This is the twelfth post in my blog series about recharging and resetting your life, what I call retreating.
In January I posted an interview of Heidi Eliason, self-described middle-aged runaway, who sold her house, quit her job, and traveled around America and Mexico in a motorhome. Her initial plans were to spend a year’s break from an unfulfilling time in her life, renewing her joie de vivre, and figuring out her next move. Her journey turned into five years on the road and resulted in reclaiming her sense of self.
Her story is a common one. How many people do you know who have lost their enthusiasm for life? Feel adrift? Don’t know what they want or need to make their lives better? Maybe that’s your neighbor, sister, or best friend. Maybe that’s you. While I’m not suggesting that everyone who has these feelings sell everything and hit the road to find themselves, travel retreating may be just the cure for resetting and recharging your life.
As I define it, there is a difference between vacationing and travel retreating, although the line can blur. A vacation is an escape from something (e.g., work) or time off to spend with loved ones. A travel retreat is a move toward something, with the goal of self-care. Typically, retreating is something you do for yourself because of a need or strong desire. Deep down, something inside longs for a journey. The purpose or longing might be clear to you or not. Regardless, your soul is calling you toward something for a reason, for example:
- Traveling alone to build self-confidence
- Making a pilgrimage to a place that has special meaning for you
- Immersing yourself in another culture to learn a language or experience how others live
In Heidi’s case, she was escaping from what she experienced as a dead-end life, but her goal was to renew her enthusiasm for life and take time to think about what she wanted going forward. She didn’t know what she would find, the people she’d encounter, and where her travels would lead, but it was clear she needed to go.
Travel retreating can have huge benefits when done on your own. For comfort, some travel retreaters like to go with a companion. Too many people, and it can start to feel like a holiday, although I would count a pilgrimage to a holy site with your spiritual community, for example, a travel retreat.
Travel retreating isn’t for everyone. It’s easier to pull off when you don’t have family commitments or dependents; however, don’t confuse work as a dependent! Despite what your coworkers or manager—or even you—tell you, they can survive without you. If you have an understanding significant other, take advantage of some time off to travel retreat on your own or with a friend. Or maybe you and your significant other share a common retreat goal, like Lia and Jeremy.
I was single until my mid-thirties, so I was able to travel retreat periodically, sometimes to far-flung places. One adventure was backpacking in Scotland for ten days. My goal was to experience solo travel in a country I had an affinity for and to see a couple of sites I had always wanted visit. The experience taught me self-confidence (navigating foreign public transportation), how to cope with hardship (frequent pouring rain and wind), and flexibility (changing plans based on the weather and finding things to see and do during the off-season). Because the Scots speak English, albeit their accents were a challenge, Scotland was a safe foreign country to experience solo travel for the first time.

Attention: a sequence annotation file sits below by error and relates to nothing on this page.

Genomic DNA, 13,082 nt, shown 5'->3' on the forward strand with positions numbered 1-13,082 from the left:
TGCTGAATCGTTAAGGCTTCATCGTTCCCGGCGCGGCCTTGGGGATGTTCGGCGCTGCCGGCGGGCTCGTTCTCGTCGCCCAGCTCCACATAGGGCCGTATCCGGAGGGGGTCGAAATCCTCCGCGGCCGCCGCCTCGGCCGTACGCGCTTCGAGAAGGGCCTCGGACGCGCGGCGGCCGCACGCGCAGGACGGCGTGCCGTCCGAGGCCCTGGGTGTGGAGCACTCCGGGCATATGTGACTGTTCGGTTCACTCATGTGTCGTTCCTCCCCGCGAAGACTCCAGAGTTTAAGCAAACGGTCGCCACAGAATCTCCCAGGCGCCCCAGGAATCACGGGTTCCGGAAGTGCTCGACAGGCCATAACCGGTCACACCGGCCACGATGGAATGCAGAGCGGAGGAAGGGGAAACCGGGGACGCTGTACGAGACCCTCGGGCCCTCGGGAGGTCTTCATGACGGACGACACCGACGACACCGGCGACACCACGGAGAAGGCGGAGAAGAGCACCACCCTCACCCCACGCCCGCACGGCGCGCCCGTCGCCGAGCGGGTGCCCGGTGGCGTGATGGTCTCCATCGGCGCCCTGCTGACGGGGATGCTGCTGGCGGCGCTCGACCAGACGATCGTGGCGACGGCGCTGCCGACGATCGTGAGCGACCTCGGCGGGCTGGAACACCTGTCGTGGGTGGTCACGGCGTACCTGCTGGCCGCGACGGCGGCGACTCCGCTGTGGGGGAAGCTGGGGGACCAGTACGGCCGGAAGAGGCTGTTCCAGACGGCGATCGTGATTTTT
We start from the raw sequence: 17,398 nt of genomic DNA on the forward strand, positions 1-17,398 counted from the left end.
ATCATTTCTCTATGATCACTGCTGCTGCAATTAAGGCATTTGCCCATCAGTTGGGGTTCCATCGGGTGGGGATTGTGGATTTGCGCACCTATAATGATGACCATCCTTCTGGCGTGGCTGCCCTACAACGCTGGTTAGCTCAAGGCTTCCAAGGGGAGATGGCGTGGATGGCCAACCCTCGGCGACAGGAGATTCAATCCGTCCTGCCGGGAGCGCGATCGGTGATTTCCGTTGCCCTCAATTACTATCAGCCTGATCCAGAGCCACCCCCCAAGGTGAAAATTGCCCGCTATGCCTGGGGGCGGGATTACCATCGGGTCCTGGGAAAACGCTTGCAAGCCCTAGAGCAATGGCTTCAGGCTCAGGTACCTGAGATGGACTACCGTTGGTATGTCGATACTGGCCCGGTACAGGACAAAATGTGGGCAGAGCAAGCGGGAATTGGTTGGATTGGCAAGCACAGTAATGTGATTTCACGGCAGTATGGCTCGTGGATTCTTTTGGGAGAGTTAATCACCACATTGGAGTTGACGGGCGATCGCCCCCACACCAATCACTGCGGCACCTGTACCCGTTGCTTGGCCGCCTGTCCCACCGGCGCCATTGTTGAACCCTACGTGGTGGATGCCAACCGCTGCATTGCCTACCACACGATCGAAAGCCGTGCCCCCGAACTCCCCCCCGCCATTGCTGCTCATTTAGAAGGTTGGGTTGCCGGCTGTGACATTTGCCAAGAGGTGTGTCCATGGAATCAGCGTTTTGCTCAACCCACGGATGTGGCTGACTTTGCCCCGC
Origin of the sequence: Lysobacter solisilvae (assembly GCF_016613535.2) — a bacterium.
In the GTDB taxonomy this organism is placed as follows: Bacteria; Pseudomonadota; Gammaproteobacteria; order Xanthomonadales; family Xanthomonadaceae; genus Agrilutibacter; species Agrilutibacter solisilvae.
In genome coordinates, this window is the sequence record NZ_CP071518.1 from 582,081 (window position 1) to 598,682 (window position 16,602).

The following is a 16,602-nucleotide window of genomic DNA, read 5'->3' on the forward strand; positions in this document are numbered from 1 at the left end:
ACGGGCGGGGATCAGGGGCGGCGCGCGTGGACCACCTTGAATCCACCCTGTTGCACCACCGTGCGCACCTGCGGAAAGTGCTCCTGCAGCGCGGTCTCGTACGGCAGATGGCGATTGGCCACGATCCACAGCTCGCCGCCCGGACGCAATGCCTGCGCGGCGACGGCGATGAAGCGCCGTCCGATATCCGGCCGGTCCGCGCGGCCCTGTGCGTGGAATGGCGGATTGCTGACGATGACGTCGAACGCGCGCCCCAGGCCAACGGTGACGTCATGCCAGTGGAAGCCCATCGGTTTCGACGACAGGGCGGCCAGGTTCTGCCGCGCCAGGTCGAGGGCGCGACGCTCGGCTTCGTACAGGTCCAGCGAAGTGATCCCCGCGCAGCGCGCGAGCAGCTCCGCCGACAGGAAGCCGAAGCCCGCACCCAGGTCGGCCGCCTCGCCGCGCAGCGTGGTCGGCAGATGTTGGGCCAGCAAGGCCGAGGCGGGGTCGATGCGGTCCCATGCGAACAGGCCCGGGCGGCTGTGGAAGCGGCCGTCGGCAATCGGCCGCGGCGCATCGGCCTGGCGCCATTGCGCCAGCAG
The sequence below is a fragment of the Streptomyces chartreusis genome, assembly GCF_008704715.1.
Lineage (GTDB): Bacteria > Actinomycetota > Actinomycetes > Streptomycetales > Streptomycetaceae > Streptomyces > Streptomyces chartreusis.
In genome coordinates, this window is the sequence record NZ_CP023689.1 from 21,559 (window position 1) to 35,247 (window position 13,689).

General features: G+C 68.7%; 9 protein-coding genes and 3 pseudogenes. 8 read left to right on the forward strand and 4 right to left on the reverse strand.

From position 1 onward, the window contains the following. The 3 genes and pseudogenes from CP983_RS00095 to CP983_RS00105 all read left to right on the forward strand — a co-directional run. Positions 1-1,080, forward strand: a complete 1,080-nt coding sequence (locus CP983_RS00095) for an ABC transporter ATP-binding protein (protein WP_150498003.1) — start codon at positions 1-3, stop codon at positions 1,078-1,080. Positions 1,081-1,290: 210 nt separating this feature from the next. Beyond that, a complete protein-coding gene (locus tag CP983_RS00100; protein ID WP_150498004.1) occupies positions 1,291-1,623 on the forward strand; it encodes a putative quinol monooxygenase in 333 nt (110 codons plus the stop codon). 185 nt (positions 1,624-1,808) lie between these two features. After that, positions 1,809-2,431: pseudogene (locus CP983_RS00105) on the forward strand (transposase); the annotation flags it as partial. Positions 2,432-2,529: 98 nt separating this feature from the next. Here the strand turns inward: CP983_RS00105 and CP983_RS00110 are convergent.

How long do you have to be away? That’s up to you, but I recommend at least a week. Heidi’s case was the extreme, but it worked for her! Here are some ideas:
- Nervous about the thought but think you’re ready? Dip your toe in the water with a long weekend alone. Don’t visit family or a friend; stay in a hotel or Airbnb in another state or far enough away from home in your own state so that you’re not relying on the familiar. Take restorative walks, explore the area, meditate, do whatever you need to feed your soul and enjoy the alone time.
- Hire a travel agent to help plan a retreat with a purpose. Based on your desire, an agent might have some ideas you haven’t thought of and can work within your budget. If you need assistance while on your trip, the agent can help. Agents are worth their fee, especially for those who don’t like to plan!
- Sign up for an organized adventure, such as sailing, backpacking, bicycling, or other group activity. These trips can be geared toward a purpose (such as learning new skills or personal growth) or not; however, I guarantee you will gain in some personal way even if that’s not the organizer’s intent. (Outdoor adventure retreats, REI Adventures, Women’s Quest are just a few resources.)
- If you’re really ready, take a sabbatical and follow your heart’s desire!
You never know what you might discover about yourself and the world just by pushing the limits of your comfort zone for the sake of self-care. Even if your journey is a disaster on the outside—and some are, so I’ve heard—you will return having learned something.
In upcoming posts I’ll interview more retreat adventurers and provide a checklist of things you need for preparing to go away on an extended retreat.
For links to retreats and other resources, visit my Resources page.
Read my memoir about a two-year travel retreat I took in Scotland.